Reviews of A Vision B

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Poetry Review

March-April 1938

pp. 123-141

H. T. Hunt Grubb


This long review is footnoted by the page. For this reason, rather than changing the numbering of the footnotes, the page numbers are include in square brackets. The note should also be visible if you place the cursor on the reference number without clicking.

Hunt Grubb refers to hearing Yeats talk about the System before reading A Vision and, for instance, uses the early term ‘Creative Genius’ rather than the book’s ‘Creative Mind’. The review, however, continually promises slightly more in terms of insight than it finally gives.


I HAVE had the pleasure of reviewing on various occasions works in both poetry and prose by W. B. Yeats, but in order to do justice to his latest book,—that is to explain as far as possible its highly complex system of philosophy,—I have found it necessary to study its contents very deeply; and even if I were thoroughly conversant with all the complexities of the geometrical philosophy he had embodied in A Vision (Macmillan, 15s.), and furthermore having to take for granted that a certain percentage of readers are unacquainted with such profundities,—although some may take a passing interest in esoteric lore,—I would have to limit my observations to within—comparatively speaking—a small space.

    Not having previously read A Vision in its original issue, for private circulation some years ago, has made this present undertaking all the more difficult, and now Messrs. Macmillan and Co., Ltd., have brought out a handsome revised edition containing additional matter, and with illustrations. In my previous article on the Poems and Plays in THE POETRY REVIEW, I gave details as to the sources from whence some of W. B. Yeats’s best known poems derived their inspiration, but the fresh source from which has emanated such cryptic knowledge was even more evanescent than any mythical or pseudo-historic basis, and thus throws a light upon his intuitive faculties, or else, as he explains they were details conveyed to him, and also to his wife, by those discarnate beings whom he calls his “instructors.”

    Nevertheless the work contains what I consider to be a glorified nucleus of arcane philosophic principles whose expansion would fill volumes with transcendental knowledge, that is unless one happens to be so prejudiced as to regard those products of what could be named his own intellectual activities as mere “ben trovato,” otherwise “nebulous moonshine.” At the same time we must admit that there is a more or less hypothetic region regarded by many advanced thinkers to-day as “the borderland of science,” or rather I should say those concepts of what may transcend [124] ordinary phenomena, and yet if anybody had the temerity to place these propositions in any form of category with the most advanced scientific observations a generation or more ago, such a thing would have been considered tantamount to lunacy, or else sacrilege, by the scientific faculty. Yet psychical research has discovered certain phenomena tending to prove if not actually, the existence of discarnate minds, as it has evidence to the effect that there is something which is akin to mind, and this has been named a “psychic factor,” and in order to form a temporary mind this amorphous intelligence must unite with a physical brain.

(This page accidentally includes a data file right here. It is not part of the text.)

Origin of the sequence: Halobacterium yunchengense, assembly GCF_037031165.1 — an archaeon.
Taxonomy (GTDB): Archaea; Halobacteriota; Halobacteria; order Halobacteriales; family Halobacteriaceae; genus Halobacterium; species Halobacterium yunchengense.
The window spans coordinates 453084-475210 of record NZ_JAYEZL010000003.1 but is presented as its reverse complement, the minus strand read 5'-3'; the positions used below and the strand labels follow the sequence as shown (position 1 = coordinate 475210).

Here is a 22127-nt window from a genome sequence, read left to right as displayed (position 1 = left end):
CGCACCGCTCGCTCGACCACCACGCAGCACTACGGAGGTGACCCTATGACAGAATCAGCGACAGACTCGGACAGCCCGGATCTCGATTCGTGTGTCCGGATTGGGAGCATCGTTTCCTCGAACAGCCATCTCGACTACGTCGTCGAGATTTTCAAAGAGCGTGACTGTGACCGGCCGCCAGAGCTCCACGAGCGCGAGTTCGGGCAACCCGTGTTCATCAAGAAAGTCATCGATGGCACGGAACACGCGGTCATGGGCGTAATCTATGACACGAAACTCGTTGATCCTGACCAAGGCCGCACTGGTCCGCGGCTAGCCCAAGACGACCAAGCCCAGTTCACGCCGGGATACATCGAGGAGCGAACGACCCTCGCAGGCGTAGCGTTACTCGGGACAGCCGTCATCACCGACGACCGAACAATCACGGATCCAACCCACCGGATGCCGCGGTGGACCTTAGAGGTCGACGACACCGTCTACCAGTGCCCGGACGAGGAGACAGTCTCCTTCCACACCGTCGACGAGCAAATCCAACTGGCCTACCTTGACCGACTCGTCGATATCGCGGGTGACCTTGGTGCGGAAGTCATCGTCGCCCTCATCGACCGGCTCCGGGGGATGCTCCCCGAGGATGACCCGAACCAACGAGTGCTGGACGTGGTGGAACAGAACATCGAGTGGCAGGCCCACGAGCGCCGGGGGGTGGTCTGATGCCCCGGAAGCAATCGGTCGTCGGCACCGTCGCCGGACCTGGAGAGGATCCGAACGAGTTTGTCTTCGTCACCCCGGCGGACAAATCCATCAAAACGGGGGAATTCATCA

This is not a pleasant notion for serious contemplation, but I am inclined to take this conception from an agnostic standpoint, although I hold with a scientific writer who considers the view taken of the psychic conjunction with the living brain more credible than the so-called demoniacal possession. Nevertheless it can be generally admitted that his “instructors,” to have communicated such a magnitude of abstruse philosophy, must be extremely intellectual, and as they say in W. B. Yeats’s native country “all there,” whereas that composite mentality of nondescript entities may be regarded as no good at all.

    A Vision, although written by a poet, is devoted to the philosophic conception of the analogy between the cyclic progression of the human ego, that is the soul, in twenty-eight incarnations, and the eight and twenty phases of the moon during its revolution in the synodic month, and he has further taken as a symbol the passage of the sun, moon and planets along the imaginary path through the zodiacal constellations, thus making a period of about 26,000 years of our reckoning, and in the spiritual light a single day may be one of several generations. This is the Great Year of the Ancients, the Anno Mundi, in which a thousand years of Spiritual Ecstasy may seem only a day; a beautiful idea so perfectly expressed by Longfellow in his poem The Legend of Monk Felix, 1 that saintly character, who whilst listening to the song of a bird was so entranced that a hundred years had passed him by. W. B. Yeats’s [125] poem, The Wanderings of Usheen, is based on the same theme.